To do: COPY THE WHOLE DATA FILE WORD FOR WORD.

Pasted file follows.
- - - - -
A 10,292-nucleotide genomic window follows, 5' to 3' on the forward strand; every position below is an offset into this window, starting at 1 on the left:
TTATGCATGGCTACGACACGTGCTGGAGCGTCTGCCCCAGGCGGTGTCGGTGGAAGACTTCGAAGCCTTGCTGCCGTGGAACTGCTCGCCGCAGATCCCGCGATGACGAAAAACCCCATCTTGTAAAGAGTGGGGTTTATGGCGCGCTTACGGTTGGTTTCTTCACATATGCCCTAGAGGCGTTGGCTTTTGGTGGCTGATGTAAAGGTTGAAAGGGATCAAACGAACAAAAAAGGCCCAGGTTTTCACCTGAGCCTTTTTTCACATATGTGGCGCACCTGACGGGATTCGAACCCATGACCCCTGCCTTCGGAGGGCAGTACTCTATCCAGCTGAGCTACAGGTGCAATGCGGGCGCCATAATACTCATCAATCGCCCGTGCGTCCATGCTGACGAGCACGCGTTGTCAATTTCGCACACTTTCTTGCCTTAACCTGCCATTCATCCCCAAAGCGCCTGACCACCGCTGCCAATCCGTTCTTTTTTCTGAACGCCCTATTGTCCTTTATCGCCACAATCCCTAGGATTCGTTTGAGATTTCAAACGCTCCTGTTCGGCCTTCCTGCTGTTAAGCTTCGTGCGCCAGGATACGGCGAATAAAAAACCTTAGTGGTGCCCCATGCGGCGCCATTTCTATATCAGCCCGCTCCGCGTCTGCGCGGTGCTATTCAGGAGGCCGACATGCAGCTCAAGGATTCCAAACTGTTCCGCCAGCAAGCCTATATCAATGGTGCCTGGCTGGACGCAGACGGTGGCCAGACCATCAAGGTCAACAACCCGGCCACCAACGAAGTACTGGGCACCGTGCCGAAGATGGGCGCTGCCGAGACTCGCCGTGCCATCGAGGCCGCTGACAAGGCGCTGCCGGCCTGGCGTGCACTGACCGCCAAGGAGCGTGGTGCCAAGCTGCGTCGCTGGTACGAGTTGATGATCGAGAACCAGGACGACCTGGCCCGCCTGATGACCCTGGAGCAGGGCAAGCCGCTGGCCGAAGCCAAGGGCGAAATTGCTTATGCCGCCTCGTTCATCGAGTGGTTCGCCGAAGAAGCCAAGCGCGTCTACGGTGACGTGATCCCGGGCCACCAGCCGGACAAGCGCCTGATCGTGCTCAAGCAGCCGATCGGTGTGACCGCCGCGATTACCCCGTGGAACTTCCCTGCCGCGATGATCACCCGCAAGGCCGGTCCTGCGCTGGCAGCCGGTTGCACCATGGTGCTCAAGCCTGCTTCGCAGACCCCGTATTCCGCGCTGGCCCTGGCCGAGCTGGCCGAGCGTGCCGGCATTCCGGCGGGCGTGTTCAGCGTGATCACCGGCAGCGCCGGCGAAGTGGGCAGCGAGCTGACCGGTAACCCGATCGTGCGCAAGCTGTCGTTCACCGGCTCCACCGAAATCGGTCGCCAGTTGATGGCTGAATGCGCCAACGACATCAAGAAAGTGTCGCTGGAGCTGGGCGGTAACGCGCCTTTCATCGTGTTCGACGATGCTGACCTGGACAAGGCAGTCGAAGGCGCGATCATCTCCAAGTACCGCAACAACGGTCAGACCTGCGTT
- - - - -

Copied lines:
A 10,292-nucleotide genomic window follows, 5' to 3' on the forward strand; every position below is an offset into this window, starting at 1 on the left:
TTATGCATGGCTACGACACGTGCTGGAGCGTCTGCCCCAGGCGGTGTCGGTGGAAGACTTCGAAGCCTTGCTGCCGTGGAACTGCTCGCCGCAGATCCCGCGATGACGAAAAACCCCATCTTGTAAAGAGTGGGGTTTATGGCGCGCTTACGGTTGGTTTCTTCACATATGCCCTAGAGGCGTTGGCTTTTGGTGGCTGATGTAAAGGTTGAAAGGGATCAAACGAACAAAAAAGGCCCAGGTTTTCACCTGAGCCTTTTTTCACATATGTGGCGCACCTGACGGGATTCGAACCCATGACCCCTGCCTTCGGAGGGCAGTACTCTATCCAGCTGAGCTACAGGTGCAATGCGGGCGCCATAATACTCATCAATCGCCCGTGCGTCCATGCTGACGAGCACGCGTTGTCAATTTCGCACACTTTCTTGCCTTAACCTGCCATTCATCCCCAAAGCGCCTGACCACCGCTGCCAATCCGTTCTTTTTTCTGAACGCCCTATTGTCCTTTATCGCCACAATCCCTAGGATTCGTTTGAGATTTCAAACGCTCCTGTTCGGCCTTCCTGCTGTTAAGCTTCGTGCGCCAGGATACGGCGAATAAAAAACCTTAGTGGTGCCCCATGCGGCGCCATTTCTATATCAGCCCGCTCCGCGTCTGCGCGGTGCTATTCAGGAGGCCGACATGCAGCTCAAGGATTCCAAACTGTTCCGCCAGCAAGCCTATATCAATGGTGCCTGGCTGGACGCAGACGGTGGCCAGACCATCAAGGTCAACAACCCGGCCACCAACGAAGTACTGGGCACCGTGCCGAAGATGGGCGCTGCCGAGACTCGCCGTGCCATCGAGGCCGCTGACAAGGCGCTGCCGGCCTGGCGTGCACTGACCGCCAAGGAGCGTGGTGCCAAGCTGCGTCGCTGGTACGAGTTGATGATCGAGAACCAGGACGACCTGGCCCGCCTGATGACCCTGGAGCAGGGCAAGCCGCTGGCCGAAGCCAAGGGCGAAATTGCTTATGCCGCCTCGTTCATCGAGTGGTTCGCCGAAGAAGCCAAGCGCGTCTACGGTGACGTGATCCCGGGCCACCAGCCGGACAAGCGCCTGATCGTGCTCAAGCAGCCGATCGGTGTGACCGCCGCGATTACCCCGTGGAACTTCCCTGCCGCGATGATCACCCGCAAGGCCGGTCCTGCGCTGGCAGCCGGTTGCACCATGGTGCTCAAGCCTGCTTCGCAGACCCCGTATTCCGCGCTGGCCCTGGCCGAGCTGGCCGAGCGTGCCGGCATTCCGGCGGGCGTGTTCAGCGTGATCACCGGCAGCGCCGGCGAAGTGGGCAGCGAGCTGACCGGTAACCCGATCGTGCGCAAGCTGTCGTTCACCGGCTCCACCGAAATCGGTCGCCAGTTGATGGCTGAATGCGCCAACGACATCAAGAAAGTGTCGCTGGAGCTGGGCGGTAACGCGCCTTTCATCGTGTTCGACGATGCTGACCTGGACAAGGCAGTCGAAGGCGCGATCATCTCCAAGTACCGCAACAACGGTCAGACCTGCGTT